Your company credit information plays a significant role in many aspects of your business – whether you are applying for a loan, dealing with another company or competing in a tender process, the credit score on your report will be of great importance, amongst other things.
With 45% of small business owners not knowing they even have a business credit score, understanding what it is and why it is important to monitor your company credit reports can be extremely beneficial in the long-run.
What are business credit scores?
Most of us are aware that we have a personal credit rating, and just like this, businesses also have a credit score. In essence, this is a track record of how well a business handles its financial responsibilities. Other companies, investors and lenders can use this information to determine whether the business in question is trustworthy and will likely be a good business partner or candidate for a loan.
Many agencies deal with business credit reports and will have their own method of calculating a credit score, which normally ranges from 0-100. Higher scores are better and typically mean the business will be lower risk to deal with.
As with personal credit ratings, certain aspects tend to negatively impact your score, such as CCJs, arrears, bankruptcies and unpaid credit. It is, therefore, important to practice good financial responsibility as a business and to avoid anything which could bring your credit rating down.
Why should you monitor your credit?
Your business credit profile will certainly be one of the factors that other companies, banks, investors and lenders look at when determining your creditworthiness, particularly when setting loan terms, insurance premiums or deciding if they should go into partnership with you. As such, keeping abreast of your score will save you from any nasty surprises and means you can monitor it regularly for precision and changes.
Anyone can request to view your business credit score, which is why it is beneficial to know exactly what information is being held about you. Comprehensive reports go into a lot of detail and include credit information, demographic, financial information and analytic scores.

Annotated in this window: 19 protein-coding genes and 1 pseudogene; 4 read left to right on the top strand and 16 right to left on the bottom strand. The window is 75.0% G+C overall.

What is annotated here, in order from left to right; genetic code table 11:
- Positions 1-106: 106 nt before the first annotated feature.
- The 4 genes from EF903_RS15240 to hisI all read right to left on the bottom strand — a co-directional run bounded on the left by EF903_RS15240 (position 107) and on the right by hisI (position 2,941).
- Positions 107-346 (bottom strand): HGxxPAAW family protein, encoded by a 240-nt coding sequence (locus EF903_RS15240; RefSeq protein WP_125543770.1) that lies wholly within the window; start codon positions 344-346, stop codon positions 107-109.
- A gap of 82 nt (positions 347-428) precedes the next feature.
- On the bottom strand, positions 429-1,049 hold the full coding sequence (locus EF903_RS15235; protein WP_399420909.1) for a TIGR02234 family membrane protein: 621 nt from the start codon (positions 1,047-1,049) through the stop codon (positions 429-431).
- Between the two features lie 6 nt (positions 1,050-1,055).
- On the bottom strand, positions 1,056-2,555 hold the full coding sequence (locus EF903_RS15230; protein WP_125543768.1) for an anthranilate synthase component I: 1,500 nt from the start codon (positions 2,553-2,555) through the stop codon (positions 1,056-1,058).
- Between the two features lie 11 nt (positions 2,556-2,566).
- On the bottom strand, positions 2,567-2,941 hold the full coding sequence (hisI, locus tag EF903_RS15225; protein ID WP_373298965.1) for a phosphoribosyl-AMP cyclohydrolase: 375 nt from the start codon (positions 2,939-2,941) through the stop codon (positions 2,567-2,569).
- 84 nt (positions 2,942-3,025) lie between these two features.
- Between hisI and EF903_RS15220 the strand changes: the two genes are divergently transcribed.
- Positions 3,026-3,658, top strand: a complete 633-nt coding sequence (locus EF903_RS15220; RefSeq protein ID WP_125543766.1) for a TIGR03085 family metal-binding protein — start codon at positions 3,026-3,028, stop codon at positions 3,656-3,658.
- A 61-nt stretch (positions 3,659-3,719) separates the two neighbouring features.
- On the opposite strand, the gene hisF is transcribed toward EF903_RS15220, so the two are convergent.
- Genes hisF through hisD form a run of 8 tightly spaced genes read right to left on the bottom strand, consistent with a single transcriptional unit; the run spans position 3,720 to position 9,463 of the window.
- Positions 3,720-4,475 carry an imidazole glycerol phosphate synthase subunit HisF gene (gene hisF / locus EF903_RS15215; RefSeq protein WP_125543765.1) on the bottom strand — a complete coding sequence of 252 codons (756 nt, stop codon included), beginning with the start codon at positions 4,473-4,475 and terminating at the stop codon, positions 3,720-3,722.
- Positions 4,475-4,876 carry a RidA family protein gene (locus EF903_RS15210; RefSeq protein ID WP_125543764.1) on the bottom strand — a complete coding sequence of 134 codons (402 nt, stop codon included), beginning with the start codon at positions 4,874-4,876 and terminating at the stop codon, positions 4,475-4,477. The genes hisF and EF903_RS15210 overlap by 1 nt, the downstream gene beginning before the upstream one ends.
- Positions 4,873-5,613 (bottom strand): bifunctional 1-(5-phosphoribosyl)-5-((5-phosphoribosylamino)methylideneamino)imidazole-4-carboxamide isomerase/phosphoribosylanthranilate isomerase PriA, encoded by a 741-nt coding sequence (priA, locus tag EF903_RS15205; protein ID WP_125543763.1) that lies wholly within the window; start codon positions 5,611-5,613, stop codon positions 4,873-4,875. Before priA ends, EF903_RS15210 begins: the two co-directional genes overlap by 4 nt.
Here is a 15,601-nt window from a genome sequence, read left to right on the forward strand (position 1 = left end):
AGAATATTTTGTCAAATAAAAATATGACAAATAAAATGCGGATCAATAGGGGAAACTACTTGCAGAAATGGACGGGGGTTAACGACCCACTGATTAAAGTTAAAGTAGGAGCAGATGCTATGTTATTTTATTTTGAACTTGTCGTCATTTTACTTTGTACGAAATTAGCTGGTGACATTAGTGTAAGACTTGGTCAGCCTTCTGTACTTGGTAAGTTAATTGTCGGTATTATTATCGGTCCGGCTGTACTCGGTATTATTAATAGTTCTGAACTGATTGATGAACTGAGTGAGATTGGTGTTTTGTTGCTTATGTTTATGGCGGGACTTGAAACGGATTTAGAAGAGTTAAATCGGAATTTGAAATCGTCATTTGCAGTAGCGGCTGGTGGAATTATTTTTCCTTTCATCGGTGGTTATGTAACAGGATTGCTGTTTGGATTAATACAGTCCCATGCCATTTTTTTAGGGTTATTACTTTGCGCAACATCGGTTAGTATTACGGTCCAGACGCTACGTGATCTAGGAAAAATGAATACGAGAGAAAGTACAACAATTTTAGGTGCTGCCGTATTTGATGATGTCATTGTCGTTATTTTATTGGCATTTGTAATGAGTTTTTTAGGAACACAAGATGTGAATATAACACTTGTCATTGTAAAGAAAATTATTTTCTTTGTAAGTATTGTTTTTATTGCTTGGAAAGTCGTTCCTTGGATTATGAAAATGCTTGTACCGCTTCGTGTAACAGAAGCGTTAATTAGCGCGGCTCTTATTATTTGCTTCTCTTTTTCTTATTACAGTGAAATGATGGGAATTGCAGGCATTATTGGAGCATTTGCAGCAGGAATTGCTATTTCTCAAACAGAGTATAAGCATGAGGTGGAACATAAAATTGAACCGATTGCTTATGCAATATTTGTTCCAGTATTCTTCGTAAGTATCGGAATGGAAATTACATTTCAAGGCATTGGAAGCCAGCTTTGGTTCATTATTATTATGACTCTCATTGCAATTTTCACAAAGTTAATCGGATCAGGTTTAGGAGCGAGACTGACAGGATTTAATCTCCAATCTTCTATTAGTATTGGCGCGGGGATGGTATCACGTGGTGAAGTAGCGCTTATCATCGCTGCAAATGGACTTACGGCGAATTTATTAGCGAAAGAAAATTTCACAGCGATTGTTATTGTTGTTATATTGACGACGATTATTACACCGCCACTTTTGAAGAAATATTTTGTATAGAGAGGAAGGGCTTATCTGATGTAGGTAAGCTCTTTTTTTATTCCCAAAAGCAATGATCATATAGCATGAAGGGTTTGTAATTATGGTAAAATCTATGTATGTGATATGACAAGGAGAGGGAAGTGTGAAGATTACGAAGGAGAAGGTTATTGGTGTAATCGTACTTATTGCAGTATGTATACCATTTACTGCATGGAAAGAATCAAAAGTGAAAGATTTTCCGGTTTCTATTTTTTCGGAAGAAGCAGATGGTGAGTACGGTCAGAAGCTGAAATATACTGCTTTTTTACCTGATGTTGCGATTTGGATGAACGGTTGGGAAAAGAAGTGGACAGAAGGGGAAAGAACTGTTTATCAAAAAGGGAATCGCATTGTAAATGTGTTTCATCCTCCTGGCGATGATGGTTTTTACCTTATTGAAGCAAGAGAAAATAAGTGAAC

The credit information can include your company’s payment conduct, trade experiences and whether any trends have been established over time. Public record information shows whether you’ve had any credit difficulties, such as CCJs. Your demographic information lists how big your business is and how many years you have been running. People may also find out important information on the company’s directors. All of these factors help to paint an overall picture of you as a business, allowing others to determine whether to deal with you.
Because these reports are so thorough and can be viewed by virtually anyone, it is important to ensure the information being held about you is correct. If incorrect information is present, this could be negatively affecting the way lenders and other businesses deal with you. Monitoring your credit information regularly means that you can quickly identify errors and request for modification where necessary.
Above all, knowing you have a poor or medium business credit score can be enough to motivate you to proactively take the steps needed to improve it so that you are no longer limited in the opportunities that might be afforded to you. That way, your business can continue to grow and thrive!
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